Here's What You Need to Remember: Though the Russian military is generally satisfied with the Backfire-C’s core design, it is increasingly difficult for the Soviet-era bomber to operate effectively given the demands of modern battlefield inter-linkage and the rising prevalence of electronic warfare. To this end, Russia’s defense industry is working on a Tu-22M3M revision that will reportedly replace as much as 80 percent of the plane’s existing avionics.
One of the most recognizable symbols of Russian airpower, the Tu-22M3 has distinguished itself over its three decades of service as an effective and eminently reliable strategic bomber.
The Tupolev Tu-22M was conceived in the 1960s as an effort to replace the unique, but deeply flawed, Tu-22 maritime strike bomber. The project was an undisputed success, with the Tu-22M offering vastly improved handling characteristics and superior pilot ergonomics. The Tu-22M brought more than enough design and component changes to be labeled as a new aircraft, but Tupolev branded the bomber as a revision to the vastly inferior Tu-22 in order to improve their chances of securing government funding. The Tu-22M platform received its first major upgrade in the early 1970s in the form of the Tu-22M2, bringing engine enhancements, additional weapons options, and navigation system improvements.
The next major revision to the Tu-22M formula was the Tu-22M3 “Backfire-C,” introduced in the 1980s. The Backfire-C boasted the superior NK-25 engines, as well as a slew of subtle, but impactful, design changes that included alterations to the nose, wings, and air intakes. The raw performance results speak for themselves: with a top speed of 2,300 kilometers per hour, range of up to 7000 kilometers, and payload of over 24,000 kilograms, the Tu-22M3 markedly outperforms its predecessor in every conceivable way. Other additions include a new radar and navigation system, which is particularly helpful for low-flying missions.
The Tu-22M3 not only has a bigger payload but boasts additional armament options. In addition to the long-range anti-ship Raduga Kh-22 missiles of prior models, the Backfire-C is compatible with the newer, inertially-guided Kh-32 anti-ship missiles that offer almost twice the operational range at 1,000 km and are designed for enhanced performance against land-based infrastructure. It was revealed in 2018 that the Tu-22M3 will join the MiG-31K as one of two currently-serving Russian aircraft to carry the new Kh-47M2 Kinzhal nuclear-capable air-launched ballistic missile, purportedly boasting a range of 3,000 km and reaching top speeds of up to Mach 12. Kinzhal was one of six advanced weapons unveiled by Russian President Vladimir Putin during his 2018 state-of-the-nation address. The Backfire-C can also carry up to ten Raduga Kh-15 missiles and a wide range of unguided bombs from the Soviet FAB series.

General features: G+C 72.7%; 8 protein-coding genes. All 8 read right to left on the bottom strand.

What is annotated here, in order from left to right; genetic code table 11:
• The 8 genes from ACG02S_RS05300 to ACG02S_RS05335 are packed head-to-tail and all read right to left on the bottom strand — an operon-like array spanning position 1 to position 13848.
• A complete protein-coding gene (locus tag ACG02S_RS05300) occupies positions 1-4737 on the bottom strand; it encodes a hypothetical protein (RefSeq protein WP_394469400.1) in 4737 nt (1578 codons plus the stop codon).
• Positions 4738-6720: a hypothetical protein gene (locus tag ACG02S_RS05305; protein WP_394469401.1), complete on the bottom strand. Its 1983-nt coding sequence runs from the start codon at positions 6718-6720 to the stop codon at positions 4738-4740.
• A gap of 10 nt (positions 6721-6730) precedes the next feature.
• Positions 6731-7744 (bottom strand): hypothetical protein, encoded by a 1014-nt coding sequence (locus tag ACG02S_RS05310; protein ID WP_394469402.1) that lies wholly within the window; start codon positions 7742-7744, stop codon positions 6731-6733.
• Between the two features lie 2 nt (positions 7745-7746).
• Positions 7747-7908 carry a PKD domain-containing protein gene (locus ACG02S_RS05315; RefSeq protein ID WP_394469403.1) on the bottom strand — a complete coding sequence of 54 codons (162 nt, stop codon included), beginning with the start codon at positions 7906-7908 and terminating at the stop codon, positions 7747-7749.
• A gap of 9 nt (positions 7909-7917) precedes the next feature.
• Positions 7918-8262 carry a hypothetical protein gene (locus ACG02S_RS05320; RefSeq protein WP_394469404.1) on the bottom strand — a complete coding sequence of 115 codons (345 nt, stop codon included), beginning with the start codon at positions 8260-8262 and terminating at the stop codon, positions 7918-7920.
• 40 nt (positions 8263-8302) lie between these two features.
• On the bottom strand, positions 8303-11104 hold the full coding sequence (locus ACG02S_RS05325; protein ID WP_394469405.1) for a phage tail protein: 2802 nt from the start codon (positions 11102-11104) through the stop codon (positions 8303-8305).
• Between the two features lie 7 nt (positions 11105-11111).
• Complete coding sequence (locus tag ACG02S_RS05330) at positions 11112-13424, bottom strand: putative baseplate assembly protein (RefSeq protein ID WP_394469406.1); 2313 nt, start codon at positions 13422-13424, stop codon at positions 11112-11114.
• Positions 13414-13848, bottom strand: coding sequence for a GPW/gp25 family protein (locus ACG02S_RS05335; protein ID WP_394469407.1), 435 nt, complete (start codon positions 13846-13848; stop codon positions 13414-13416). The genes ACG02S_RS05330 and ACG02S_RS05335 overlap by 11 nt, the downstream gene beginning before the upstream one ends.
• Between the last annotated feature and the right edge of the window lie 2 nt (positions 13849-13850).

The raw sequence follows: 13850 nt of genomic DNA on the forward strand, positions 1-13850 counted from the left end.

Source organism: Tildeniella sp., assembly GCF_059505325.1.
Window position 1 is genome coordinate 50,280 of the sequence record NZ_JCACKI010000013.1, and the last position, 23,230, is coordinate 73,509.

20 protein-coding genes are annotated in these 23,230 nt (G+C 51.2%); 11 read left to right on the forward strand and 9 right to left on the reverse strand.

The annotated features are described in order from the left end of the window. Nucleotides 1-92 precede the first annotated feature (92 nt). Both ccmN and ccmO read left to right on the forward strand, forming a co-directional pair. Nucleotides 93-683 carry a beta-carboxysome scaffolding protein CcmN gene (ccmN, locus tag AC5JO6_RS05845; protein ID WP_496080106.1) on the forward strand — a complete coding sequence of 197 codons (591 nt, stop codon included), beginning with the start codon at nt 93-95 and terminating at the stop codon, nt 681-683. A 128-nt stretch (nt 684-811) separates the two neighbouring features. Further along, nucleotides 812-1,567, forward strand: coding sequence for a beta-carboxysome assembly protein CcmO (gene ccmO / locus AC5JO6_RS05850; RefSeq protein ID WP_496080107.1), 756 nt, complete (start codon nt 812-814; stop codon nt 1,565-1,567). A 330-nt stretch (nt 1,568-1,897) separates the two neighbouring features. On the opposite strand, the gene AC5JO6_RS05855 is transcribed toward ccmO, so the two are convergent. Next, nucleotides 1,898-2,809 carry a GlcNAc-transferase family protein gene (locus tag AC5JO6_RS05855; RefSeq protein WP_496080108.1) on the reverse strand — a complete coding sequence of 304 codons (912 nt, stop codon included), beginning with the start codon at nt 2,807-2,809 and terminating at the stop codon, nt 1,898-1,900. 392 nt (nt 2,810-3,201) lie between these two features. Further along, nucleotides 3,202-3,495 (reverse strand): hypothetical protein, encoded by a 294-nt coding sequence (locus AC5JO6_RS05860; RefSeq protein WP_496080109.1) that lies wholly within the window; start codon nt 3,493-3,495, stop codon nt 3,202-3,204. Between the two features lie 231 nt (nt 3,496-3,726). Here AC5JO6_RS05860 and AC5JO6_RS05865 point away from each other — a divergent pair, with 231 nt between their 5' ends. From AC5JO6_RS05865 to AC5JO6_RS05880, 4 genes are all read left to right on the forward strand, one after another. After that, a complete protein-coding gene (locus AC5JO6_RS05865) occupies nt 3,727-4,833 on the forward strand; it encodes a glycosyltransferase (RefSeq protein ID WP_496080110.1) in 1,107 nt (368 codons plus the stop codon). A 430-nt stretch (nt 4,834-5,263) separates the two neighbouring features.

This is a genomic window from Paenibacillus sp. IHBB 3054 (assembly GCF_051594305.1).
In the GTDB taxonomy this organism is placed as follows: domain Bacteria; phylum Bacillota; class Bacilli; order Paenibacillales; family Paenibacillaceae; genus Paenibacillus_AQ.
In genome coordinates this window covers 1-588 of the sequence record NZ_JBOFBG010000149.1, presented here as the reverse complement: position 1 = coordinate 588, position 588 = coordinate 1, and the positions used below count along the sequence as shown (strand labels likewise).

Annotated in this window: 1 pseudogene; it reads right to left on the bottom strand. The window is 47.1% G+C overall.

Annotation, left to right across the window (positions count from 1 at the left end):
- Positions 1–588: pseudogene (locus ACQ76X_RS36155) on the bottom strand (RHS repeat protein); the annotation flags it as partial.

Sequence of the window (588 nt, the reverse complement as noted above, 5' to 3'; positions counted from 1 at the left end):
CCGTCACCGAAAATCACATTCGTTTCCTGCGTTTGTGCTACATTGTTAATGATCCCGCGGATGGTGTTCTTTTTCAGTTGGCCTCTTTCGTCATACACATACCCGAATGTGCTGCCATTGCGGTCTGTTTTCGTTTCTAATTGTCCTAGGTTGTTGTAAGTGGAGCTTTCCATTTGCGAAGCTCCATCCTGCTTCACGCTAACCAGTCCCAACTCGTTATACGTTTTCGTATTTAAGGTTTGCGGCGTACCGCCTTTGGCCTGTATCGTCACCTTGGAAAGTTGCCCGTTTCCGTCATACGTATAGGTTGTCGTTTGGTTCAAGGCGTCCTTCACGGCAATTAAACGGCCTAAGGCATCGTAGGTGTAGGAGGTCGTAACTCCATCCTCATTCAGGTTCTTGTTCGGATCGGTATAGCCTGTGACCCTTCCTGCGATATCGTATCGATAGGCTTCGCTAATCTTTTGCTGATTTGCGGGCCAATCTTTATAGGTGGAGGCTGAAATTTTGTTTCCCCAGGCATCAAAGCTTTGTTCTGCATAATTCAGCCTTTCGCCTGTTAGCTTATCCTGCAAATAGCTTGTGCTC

Tu-22M3 remains the staple strategic strike bomber of Russia’s Aerospace Forces, with just over sixty Tu-22M models currently in service. Tu-22M3’s were used on several occasions over the course of Russia’s military intervention into the Syrian Civil War, flying dozens of strike missions against rebel and militant targets.
Though the Russian military is generally satisfied with the Backfire-C’s core design, it is increasingly difficult for the Soviet-era bomber to operate effectively given the demands of modern battlefield inter-linkage and the rising prevalence of electronic warfare. To this end, Russia’s defense industry is working on a Tu-22M3M revision that will reportedly replace as much as 80 percent of the plane’s existing avionics. The changes include a new level of Global Navigation Satellite System (GLONASS) navigation integration, digitized onboard controls, modern glass cockpit, and electronic warfare countermeasures (ECM) capabilities.
Mark Episkopos is a national security reporter for The National Interest.
This article is being republished due to reader interest.